Bynum says knee not getting worse
LOS ANGELES -- With a maximum of six games left in their season, there's little hope of Andrew Bynum's injured right knee improving. The hope is it doesn't get worse.
Seen in that context, in the wake of a 10-point, six-rebound effort over 28 minutes in the Lakers' 102-89 win over the Boston Celtics in Game 1 of the NBA Finals on Thursday night, Bynum's now daily status update contained good news Friday.
"It feels all right. It's not any worse," Bynum said, speaking to reporters in tan house slippers rather than high tops after spending the morning receiving treatment while his teammates practiced on the Staples Center floor. "It's going to be what it is, as long as we keep the swelling down to a minimum, which we're doing."
Bynum suffered a torn meniscus April 30 in Game 6 of the Lakers' first-round matchup with Oklahoma City. After missing much of the last two seasons, including the matchup between the Lakers and Celtics in 2008, Bynum decided to put off surgery until the offseason out of concern he might not have returned in time to contribute.
"With me being so big, seven feet with a lot of weight on the knees, you never know how long the rehab's going to take," he said. "If it would have went well and I would have been able to play in three weeks, it would have benefited probably. But there's no telling. It could have been three to seven weeks, and if it's seven you miss the whole [playoffs]."
Instead, Bynum contributed in Thursday's win, despite limitations. In some ways, his physical presence is more important than statistical output. "He's one of the biggest, longest people in the NBA," said forward Luke Walton. "You get him and Pau Gasol controlling that paint and crashing the offensive glass and crashing the defensive glass, it makes it really tough for the other team to score."
Boston center Kendrick Perkins thought Bynum was effective but didn't attribute the Celtics' loss to his presence.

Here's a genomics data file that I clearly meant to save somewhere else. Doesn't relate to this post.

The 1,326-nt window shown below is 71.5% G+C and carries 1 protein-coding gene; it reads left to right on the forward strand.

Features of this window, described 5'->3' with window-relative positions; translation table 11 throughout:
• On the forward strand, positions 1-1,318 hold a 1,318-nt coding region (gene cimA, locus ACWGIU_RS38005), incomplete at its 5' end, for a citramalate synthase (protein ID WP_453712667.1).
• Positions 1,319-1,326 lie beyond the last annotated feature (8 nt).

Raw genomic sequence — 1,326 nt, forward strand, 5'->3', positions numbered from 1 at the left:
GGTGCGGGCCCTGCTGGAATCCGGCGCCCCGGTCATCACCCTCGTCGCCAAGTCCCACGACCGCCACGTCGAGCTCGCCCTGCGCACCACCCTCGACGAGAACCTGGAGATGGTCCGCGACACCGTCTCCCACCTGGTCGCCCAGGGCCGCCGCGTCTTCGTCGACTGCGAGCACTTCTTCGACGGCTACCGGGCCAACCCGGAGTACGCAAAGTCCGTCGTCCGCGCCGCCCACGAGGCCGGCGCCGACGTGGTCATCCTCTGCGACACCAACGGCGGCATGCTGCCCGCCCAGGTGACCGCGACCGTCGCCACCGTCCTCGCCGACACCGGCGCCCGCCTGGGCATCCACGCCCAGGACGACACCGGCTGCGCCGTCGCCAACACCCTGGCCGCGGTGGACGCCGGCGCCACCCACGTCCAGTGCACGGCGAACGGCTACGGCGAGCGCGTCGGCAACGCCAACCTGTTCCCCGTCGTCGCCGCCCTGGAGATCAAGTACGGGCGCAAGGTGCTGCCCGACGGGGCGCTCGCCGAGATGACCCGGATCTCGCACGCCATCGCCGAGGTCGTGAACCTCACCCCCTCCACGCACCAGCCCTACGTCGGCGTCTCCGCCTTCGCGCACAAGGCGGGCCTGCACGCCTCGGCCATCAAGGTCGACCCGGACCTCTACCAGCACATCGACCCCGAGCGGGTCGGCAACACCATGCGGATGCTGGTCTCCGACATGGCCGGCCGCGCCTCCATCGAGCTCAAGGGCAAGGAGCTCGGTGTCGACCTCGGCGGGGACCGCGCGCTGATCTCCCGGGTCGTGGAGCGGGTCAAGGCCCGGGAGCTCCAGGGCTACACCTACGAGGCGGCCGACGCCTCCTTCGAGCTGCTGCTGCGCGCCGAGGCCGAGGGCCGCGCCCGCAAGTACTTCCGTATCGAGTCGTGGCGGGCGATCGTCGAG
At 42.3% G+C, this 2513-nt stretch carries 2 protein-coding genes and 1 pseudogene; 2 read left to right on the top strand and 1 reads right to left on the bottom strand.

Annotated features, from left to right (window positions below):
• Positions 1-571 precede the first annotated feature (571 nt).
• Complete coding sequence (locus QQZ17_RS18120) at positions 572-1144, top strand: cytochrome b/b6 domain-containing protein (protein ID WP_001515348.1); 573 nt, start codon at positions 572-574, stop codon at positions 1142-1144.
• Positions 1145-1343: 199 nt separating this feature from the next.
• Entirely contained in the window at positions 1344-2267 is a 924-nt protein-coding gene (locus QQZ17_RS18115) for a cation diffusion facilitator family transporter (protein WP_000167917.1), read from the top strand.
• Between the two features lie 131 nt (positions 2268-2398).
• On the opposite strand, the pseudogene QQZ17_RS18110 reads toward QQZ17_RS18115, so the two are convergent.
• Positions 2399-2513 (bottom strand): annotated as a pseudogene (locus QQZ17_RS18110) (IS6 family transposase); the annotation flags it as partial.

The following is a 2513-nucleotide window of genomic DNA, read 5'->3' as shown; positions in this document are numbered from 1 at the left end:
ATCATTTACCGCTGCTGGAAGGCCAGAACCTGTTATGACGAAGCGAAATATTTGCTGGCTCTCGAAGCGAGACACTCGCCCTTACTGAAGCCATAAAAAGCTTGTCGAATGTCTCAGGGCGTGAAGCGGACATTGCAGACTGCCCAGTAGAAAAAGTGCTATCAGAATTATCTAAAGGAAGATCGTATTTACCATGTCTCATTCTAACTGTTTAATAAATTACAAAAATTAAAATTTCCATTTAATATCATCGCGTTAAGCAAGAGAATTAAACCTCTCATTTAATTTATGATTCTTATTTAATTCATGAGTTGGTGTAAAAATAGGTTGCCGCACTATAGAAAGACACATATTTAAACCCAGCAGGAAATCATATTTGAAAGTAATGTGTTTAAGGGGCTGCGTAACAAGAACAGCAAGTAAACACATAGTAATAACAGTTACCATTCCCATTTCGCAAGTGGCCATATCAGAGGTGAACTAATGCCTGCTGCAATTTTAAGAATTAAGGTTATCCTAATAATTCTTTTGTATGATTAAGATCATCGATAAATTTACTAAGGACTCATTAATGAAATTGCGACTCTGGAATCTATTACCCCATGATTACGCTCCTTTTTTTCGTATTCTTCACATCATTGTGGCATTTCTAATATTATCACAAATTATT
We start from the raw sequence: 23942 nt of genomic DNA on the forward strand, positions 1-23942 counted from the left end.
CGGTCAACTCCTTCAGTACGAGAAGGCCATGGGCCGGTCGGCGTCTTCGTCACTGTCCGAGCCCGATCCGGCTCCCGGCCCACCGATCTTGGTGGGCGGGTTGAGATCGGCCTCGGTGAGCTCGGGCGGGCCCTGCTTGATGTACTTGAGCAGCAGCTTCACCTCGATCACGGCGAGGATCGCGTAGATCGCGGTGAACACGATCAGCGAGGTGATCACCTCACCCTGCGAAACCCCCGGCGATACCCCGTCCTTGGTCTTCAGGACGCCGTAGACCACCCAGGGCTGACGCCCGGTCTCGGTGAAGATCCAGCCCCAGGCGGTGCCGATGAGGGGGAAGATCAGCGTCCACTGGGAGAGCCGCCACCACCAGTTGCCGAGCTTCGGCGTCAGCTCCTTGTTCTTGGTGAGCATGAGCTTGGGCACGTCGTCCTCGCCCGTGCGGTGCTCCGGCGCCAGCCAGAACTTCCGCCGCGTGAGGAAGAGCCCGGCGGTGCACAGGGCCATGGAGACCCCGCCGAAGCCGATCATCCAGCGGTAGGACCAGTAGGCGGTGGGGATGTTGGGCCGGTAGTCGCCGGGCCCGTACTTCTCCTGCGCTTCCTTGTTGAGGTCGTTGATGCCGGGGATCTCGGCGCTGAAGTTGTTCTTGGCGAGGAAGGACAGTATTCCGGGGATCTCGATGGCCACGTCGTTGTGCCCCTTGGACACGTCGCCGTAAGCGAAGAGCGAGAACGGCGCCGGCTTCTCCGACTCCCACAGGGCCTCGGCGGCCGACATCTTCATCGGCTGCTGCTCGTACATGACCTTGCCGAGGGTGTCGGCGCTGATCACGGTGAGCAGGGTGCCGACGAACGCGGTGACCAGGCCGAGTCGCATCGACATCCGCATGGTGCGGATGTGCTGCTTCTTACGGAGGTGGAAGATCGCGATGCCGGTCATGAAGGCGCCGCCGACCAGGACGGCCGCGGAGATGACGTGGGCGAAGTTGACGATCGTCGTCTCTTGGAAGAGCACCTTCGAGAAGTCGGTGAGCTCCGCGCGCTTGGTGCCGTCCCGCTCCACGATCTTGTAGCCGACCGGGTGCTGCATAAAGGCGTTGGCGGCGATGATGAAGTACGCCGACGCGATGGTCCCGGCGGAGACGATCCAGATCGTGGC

"To be honest, I think the way that game went last night, if they wouldn't have had Bynum they still would have won that game. So many other guys played well," he said. "I think it hurt us more when they go small with Lamar Odom, because he's really like a point-forward. He dribbles the ball and stretches you out, and Gasol can work the inside. Either way [with Bynum on the floor or not] is difficult for us."
Bynum indicated he would be more active in Saturday's practice ahead of Sunday's Game 2 but doubts he'll participate fully.
Leading up to the Finals, mum was the word out of Lakers players' mouths about the chance of winning a championship against the Boston Celtics holding any extra special meaning because of the revenge factor from L.A.'s loss in 2008.
"We're pissed off that they took the opportunity for us to have another championship," Bynum said after Game 1. "They robbed us of that, so we just want to return the favor."
Bynum, playing only three days after getting his right knee drained Monday, was the first Lakers player to declare during the conference finals that his team "wants Boston" when the Celtics had a 2-0 series lead on the Orlando Magic.
After clinching the Western Conference title last Saturday, Kobe Bryant said he "didn't care" if the Lakers faced Boston or played the Magic in the Finals for the second-consecutive year.
Benches not quite as critical